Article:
Thursday, February 25, 2010

Declaring His Glory - Among All People!

American Saint: Francis Asbury and the MethodistsCurrently I am reading American Saint: Francis Asbury and the Methodists(which is a great book by the way). Today as I was reading I read how in 1790 African-American's made up 20% of the Methodist Episcopal Church. In some places there was an even greater percentage than this! In the district that Francis Asbury knew the best they represented over 30% of the members in 1787. What is amazing about this is that this was when slavery was very common. Yet the Methodists reached out to the blacks in order to win them for Christ.

In 1780 at General Conference the Methodists had declared that slavery was "contrary to the law of God, man, nature, and hurtful to society; contrary to the dictates of conscience, and pure religion, and doing that which we would not others would do unto us and ours."

In 1784 the Methodist Episcopal Church in America became independent of the Anglican Church and at the first Conference of the newly independent Church they put even further restrictions on slave ownership. The Discipline printed in 1785 stated the following about slave ownership:
We view it as contrary to the Golden Law of God on which hang all the Law and the Prophets, and the unalienable Rights of Mankind, as well as every Principle of the Revolution, to hold in the deepest Debasement, in a more abject Slavery than is perhaps to be found in any Part of the World except America, so many Souls that are all capable of the Image of God
Blacks joined the Methodist Church in great numbers. But, they not only joined in great numbers they also preached and led in the Church. One such preacher was a man named Harry Hosier who was known as "Black Harry."

Thomas Coke, who along with Asbury were the first Bishop's of the American Methodist Church, said this about Hosier's preaching: “I really believe he is one of the best preachers in the world, there is such an amazing power attends his preaching, though he cannot read; and he is one of the humblest creatures I ever saw.”

Henry Boehm, a Methodist preacher, said “Harry was very black, an African of the Africans. He was so illiterate he could not read a word. He would repeat the hymn as if reading it, and quote his text with great accuracy. His voice was musical, and his tongue as the pen of a ready writer. He was unboundedly popular, and many would rather hear him than the bishops.”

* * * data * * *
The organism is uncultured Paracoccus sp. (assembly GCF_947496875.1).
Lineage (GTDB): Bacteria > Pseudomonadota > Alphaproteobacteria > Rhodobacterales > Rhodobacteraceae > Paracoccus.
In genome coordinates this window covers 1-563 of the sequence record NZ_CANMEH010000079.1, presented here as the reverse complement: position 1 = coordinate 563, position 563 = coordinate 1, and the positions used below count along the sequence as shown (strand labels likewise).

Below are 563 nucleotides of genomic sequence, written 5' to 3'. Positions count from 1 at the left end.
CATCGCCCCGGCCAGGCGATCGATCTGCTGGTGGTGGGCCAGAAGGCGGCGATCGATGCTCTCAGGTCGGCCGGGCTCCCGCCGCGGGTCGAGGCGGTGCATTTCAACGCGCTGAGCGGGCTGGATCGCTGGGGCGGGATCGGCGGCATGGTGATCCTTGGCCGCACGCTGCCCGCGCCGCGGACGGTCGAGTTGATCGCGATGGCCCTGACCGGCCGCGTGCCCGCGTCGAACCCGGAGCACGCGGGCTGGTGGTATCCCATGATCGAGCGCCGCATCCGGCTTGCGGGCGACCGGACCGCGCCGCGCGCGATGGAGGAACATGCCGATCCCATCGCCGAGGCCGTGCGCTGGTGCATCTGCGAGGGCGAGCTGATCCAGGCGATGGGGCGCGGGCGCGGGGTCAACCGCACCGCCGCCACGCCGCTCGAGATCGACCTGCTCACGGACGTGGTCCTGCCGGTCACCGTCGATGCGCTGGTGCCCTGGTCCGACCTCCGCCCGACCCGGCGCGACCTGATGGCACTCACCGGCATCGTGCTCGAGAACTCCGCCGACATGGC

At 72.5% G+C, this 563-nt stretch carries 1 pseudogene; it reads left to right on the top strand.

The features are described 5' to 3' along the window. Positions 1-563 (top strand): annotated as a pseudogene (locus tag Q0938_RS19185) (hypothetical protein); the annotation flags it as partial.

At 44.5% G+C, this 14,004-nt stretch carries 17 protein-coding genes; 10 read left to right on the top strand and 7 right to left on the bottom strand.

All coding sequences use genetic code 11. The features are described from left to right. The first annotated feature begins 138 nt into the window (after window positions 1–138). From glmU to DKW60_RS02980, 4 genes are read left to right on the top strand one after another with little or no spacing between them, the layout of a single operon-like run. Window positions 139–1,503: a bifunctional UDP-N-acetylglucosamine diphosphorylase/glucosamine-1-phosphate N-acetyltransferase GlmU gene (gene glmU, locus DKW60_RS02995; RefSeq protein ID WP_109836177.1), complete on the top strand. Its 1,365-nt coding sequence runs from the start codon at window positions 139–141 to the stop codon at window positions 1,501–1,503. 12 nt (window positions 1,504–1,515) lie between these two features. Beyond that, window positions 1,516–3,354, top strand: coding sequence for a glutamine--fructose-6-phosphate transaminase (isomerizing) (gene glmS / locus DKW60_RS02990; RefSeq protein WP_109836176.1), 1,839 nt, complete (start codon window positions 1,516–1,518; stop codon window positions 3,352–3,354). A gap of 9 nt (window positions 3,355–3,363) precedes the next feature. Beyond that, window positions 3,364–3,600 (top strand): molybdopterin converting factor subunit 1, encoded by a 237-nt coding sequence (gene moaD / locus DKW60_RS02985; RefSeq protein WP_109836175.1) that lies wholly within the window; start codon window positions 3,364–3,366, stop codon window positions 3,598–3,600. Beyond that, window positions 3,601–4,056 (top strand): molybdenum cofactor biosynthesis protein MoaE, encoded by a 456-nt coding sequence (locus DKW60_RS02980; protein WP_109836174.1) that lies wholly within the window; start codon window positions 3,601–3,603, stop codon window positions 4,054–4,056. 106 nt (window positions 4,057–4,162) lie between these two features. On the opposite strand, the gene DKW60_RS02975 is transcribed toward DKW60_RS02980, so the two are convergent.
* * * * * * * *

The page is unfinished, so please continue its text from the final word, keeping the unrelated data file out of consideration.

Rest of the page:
"Black Harry" became Francis Asbury's traveling partner. One nineteenth-century historian said this about Harry's travels with Asbury, "The truth was, that Harry was a more popular speaker than Mr. Asbury, or almost any one else in his day."

Obviously there were problems that would come in regards to the slaves and the Methodist Church which would lead to an eventual split in 1842 by a group of churches which became the Wesleyan Methodist Church.

The reason I have shared all of this is because I am troubled by the lack of outreach to, and the numbers of, African-American's in our "holiness churches." I am writing this post specifically in regards to the group I am a part of which is known as the "conservative holiness movement."

When I read of how the Methodist Church of 1790 was 20% African-American and then I think of the holiness movement I am a part of it troubles me greatly! Where are the holiness African-American's that should be part of us? Unfortunately there are very few, largely because I believe we have done very little to reach them. We believe we have the Message of the Bible - the Message of Full Salvation from sin - yet, we who claim to love God with all of hearts and our neighbor as ourselves have done very little (by in large) to reach our neighbor's in the African-American community! Unfortunately there are many "holiness" churches who frankly do not want blacks attending. Perhaps they may not come right out and say this in so many words but by their actions they show otherwise...

The Conference I am apart of is the Alabama Conference of the Bible Methodist Connection of Churches. As far as I know (and I hope I am mistaken) there is not one member of any of our churches who is African-American! Our Conference is located (for the most part) in the deep South where they are surrounded by African-American's and yet after 44 years of existence we have no black members? I am not trying to throw stones so please don't mistake this post. I am posting this to hopefully raise an awareness that it's time for us to open our eyes and see that the fields are ready for Harvest!

Thankfully there are many of our churches who are reaching out to the African-American's in their communities and in the last few years our annual youth camp has probably been nearing 30 to 40% African-American young people. This is extremely exciting to me!

However, it is time for all of the conservative holiness movement to catch the vision and reach out to those around about them - regardless of color. It is time for us to truly be "holiness people" and show the love of God to everyone around us! Surely we who claim to be entirely sanctified and filled with "perfect love" should be leading the way on this issue. I look forward to the day when I will attend the Inter-Church Holiness Convention and find it filled with blacks, whites, and Hispanics all worshiping God together in the Spirit of Holiness! The theme for this years convention is "Declare His Glory: Among All People" may God help us to do just that!

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